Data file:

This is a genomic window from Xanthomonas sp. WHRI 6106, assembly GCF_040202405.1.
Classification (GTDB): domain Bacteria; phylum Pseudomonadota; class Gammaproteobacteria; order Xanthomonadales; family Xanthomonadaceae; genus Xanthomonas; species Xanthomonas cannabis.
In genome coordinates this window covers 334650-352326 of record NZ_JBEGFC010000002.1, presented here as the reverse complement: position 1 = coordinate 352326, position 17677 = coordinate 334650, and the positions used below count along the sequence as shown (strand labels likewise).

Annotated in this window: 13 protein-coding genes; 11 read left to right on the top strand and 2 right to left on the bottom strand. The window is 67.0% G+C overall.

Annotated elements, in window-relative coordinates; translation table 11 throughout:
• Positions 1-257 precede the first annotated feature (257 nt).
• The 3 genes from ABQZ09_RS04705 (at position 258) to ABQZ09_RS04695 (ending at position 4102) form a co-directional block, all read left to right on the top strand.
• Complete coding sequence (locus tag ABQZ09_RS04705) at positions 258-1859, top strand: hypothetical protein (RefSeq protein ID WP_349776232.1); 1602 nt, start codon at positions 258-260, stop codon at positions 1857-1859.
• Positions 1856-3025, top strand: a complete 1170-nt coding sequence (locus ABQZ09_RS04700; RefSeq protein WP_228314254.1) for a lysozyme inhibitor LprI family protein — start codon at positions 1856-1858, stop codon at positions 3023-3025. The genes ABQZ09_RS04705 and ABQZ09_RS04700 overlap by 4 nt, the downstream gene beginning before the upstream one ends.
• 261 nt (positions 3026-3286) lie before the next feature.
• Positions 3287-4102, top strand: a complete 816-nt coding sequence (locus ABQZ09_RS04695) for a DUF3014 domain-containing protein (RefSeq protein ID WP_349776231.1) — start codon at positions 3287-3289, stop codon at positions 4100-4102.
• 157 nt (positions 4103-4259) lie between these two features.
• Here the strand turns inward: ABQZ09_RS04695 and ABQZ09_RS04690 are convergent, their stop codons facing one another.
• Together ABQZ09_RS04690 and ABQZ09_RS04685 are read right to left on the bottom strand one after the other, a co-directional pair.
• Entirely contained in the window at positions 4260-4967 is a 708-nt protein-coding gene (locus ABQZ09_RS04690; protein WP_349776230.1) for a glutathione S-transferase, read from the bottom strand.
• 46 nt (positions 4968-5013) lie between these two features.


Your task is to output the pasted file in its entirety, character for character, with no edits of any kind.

This is a genomic window from Xanthomonas sp. WHRI 6106, assembly GCF_040202405.1.
Classification (GTDB): domain Bacteria; phylum Pseudomonadota; class Gammaproteobacteria; order Xanthomonadales; family Xanthomonadaceae; genus Xanthomonas; species Xanthomonas cannabis.
In genome coordinates this window covers 334650-352326 of record NZ_JBEGFC010000002.1, presented here as the reverse complement: position 1 = coordinate 352326, position 17677 = coordinate 334650, and the positions used below count along the sequence as shown (strand labels likewise).

Annotated in this window: 13 protein-coding genes; 11 read left to right on the top strand and 2 right to left on the bottom strand. The window is 67.0% G+C overall.

Annotated elements, in window-relative coordinates; translation table 11 throughout:
• Positions 1-257 precede the first annotated feature (257 nt).
• The 3 genes from ABQZ09_RS04705 (at position 258) to ABQZ09_RS04695 (ending at position 4102) form a co-directional block, all read left to right on the top strand.
• Complete coding sequence (locus tag ABQZ09_RS04705) at positions 258-1859, top strand: hypothetical protein (RefSeq protein ID WP_349776232.1); 1602 nt, start codon at positions 258-260, stop codon at positions 1857-1859.
• Positions 1856-3025, top strand: a complete 1170-nt coding sequence (locus ABQZ09_RS04700; RefSeq protein WP_228314254.1) for a lysozyme inhibitor LprI family protein — start codon at positions 1856-1858, stop codon at positions 3023-3025. The genes ABQZ09_RS04705 and ABQZ09_RS04700 overlap by 4 nt, the downstream gene beginning before the upstream one ends.
• 261 nt (positions 3026-3286) lie before the next feature.
• Positions 3287-4102, top strand: a complete 816-nt coding sequence (locus ABQZ09_RS04695) for a DUF3014 domain-containing protein (RefSeq protein ID WP_349776231.1) — start codon at positions 3287-3289, stop codon at positions 4100-4102.
• 157 nt (positions 4103-4259) lie between these two features.
• Here the strand turns inward: ABQZ09_RS04695 and ABQZ09_RS04690 are convergent, their stop codons facing one another.
• Together ABQZ09_RS04690 and ABQZ09_RS04685 are read right to left on the bottom strand one after the other, a co-directional pair.
• Entirely contained in the window at positions 4260-4967 is a 708-nt protein-coding gene (locus ABQZ09_RS04690; protein WP_349776230.1) for a glutathione S-transferase, read from the bottom strand.
• 46 nt (positions 4968-5013) lie between these two features.